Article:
Lottery Jackpot

A customer, who did not want to be identified, displays the $200.00 worth of Mega Millions tickets he bought at Downtown Plaza convenience store in Oklahoma City, Tuesday, Oct. 23, 2018. (AP Photo/Sue Ogrocki)

After an elderly man paid almost $2,000 to claim what turned out to be a bogus sweepstakes prize, the Better Business Bureau is warning the public to beware of similar scams. 

The business group received "dozens of calls" last week from people saying they were targeted by sweepstakes scams, BBB of South Central Louisiana President and CEO Carmen Million said.

One of those calls came from a woman whose elderly father bought a gift card and loaded it with hundreds of dollars to pay "taxes" for the sweepstakes at a scammer's behest.

Consumers should never pay money to claim a prize, according to the BBB. And if anyone asks for money before the prize is delivered, it's likely a scam. 

Scammers target adults over the age of 55, the BBB says. That demographic represents 72% of fraud reports for this rip-off category in the last three years, according to the BBB Scam Tracker. More than 90% of those victims lost money.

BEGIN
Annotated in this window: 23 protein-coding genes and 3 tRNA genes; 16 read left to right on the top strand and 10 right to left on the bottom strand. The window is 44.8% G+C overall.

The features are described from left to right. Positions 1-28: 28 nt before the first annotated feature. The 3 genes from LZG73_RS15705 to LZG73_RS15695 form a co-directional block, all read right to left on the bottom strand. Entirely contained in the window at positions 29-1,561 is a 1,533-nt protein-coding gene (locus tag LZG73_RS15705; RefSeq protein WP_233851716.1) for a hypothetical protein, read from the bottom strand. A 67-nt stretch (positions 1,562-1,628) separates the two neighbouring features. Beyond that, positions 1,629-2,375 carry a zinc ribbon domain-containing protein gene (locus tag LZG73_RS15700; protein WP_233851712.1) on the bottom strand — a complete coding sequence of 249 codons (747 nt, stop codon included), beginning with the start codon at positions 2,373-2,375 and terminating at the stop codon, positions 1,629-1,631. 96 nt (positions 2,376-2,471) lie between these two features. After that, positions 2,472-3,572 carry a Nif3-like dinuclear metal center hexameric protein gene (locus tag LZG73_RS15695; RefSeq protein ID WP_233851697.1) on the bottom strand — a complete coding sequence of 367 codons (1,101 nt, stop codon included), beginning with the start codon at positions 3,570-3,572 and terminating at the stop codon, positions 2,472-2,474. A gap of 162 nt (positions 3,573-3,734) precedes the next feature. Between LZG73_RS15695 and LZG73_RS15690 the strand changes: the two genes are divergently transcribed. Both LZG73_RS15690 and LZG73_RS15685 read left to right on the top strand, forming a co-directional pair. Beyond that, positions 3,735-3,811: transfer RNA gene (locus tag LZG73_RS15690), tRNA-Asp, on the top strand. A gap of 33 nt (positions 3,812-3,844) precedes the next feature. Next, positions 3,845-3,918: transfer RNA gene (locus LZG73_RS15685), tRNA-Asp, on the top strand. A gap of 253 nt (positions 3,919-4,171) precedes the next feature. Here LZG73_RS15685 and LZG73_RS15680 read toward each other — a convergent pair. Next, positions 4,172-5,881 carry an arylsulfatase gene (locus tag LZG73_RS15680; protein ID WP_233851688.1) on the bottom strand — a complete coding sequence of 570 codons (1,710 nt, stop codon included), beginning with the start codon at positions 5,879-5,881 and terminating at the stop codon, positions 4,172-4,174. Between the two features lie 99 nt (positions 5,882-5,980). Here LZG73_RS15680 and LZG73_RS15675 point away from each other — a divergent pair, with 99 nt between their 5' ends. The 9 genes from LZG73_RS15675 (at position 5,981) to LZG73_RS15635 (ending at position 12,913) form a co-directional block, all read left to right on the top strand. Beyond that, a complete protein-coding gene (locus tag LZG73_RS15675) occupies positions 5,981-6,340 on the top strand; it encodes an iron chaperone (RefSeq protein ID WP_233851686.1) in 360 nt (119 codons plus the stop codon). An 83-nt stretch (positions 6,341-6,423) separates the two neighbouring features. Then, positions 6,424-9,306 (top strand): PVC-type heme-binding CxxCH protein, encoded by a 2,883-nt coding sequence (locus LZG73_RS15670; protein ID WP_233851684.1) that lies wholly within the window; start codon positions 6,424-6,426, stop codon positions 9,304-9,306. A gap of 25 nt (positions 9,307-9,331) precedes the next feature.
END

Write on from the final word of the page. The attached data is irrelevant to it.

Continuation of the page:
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Sweepstakes scammers reach out through phone calls, email, social media, notices in the mail and text messages, according to BBB Scam Tracker data.

The BBB said that in addition to an ask for money, there are other ways to determine if the sweepstakes or lottery is a scam.  

You have to enter to win, which means purchasing a lottery ticket. If someone says you won a prize, you must have registered. Furthermore, Publishers Clearing House does not call winners in advance to tell them they’ve won.

If in doubt about a prize's validity, the BBB suggests calling their experts for guidance at (225) 346-5222.